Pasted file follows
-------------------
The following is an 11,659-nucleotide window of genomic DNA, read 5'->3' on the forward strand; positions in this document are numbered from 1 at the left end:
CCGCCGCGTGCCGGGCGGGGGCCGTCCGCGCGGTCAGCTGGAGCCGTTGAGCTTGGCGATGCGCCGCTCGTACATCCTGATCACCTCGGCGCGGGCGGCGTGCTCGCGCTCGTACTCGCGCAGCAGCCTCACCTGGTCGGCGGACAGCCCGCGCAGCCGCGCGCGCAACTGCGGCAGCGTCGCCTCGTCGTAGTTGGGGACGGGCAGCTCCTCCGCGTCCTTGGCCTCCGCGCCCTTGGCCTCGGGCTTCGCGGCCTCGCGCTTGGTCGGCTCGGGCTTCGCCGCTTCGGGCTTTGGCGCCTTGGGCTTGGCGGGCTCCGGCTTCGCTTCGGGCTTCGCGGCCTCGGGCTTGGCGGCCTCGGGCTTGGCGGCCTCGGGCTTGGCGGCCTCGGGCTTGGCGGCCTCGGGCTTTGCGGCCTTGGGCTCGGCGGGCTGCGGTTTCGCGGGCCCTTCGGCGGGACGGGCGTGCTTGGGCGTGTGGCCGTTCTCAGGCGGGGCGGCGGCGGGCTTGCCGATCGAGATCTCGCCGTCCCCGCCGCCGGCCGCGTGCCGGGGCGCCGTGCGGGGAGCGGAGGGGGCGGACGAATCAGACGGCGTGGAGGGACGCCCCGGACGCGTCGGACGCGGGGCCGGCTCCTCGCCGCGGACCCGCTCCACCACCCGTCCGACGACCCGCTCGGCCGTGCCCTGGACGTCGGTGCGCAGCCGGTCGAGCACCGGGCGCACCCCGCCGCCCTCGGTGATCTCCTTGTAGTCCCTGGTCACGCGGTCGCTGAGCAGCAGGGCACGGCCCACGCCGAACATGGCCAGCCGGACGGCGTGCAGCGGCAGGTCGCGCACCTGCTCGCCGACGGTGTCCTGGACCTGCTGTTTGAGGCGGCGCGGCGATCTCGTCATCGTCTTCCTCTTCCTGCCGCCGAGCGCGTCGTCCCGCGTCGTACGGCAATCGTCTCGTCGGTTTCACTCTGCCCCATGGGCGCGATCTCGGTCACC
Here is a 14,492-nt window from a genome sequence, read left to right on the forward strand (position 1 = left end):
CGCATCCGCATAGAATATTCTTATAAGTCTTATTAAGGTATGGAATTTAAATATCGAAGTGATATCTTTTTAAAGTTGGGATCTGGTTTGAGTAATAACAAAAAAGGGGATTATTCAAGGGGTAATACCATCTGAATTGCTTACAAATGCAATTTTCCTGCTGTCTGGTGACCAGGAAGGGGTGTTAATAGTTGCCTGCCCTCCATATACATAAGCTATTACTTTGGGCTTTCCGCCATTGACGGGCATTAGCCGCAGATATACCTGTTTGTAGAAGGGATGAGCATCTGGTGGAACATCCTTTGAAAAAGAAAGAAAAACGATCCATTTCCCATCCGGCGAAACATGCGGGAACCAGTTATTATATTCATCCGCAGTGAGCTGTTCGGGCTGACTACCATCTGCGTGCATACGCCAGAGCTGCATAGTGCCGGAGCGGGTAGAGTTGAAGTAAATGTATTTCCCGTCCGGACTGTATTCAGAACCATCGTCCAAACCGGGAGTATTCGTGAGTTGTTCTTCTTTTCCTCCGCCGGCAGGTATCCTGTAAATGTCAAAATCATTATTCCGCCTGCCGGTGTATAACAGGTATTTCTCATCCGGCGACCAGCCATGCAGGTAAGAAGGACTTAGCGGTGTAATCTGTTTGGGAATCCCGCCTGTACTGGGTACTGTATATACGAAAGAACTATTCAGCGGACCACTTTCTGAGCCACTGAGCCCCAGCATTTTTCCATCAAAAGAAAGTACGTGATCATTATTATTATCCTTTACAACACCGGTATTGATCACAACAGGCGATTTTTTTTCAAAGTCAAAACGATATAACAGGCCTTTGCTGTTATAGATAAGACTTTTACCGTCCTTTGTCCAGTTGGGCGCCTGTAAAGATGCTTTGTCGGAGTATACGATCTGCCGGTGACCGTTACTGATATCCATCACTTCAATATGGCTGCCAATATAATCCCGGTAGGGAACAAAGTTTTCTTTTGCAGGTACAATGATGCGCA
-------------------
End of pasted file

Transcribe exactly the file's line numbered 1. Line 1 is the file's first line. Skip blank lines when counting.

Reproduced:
The following is an 11,659-nucleotide window of genomic DNA, read 5'->3' on the forward strand; positions in this document are numbered from 1 at the left end: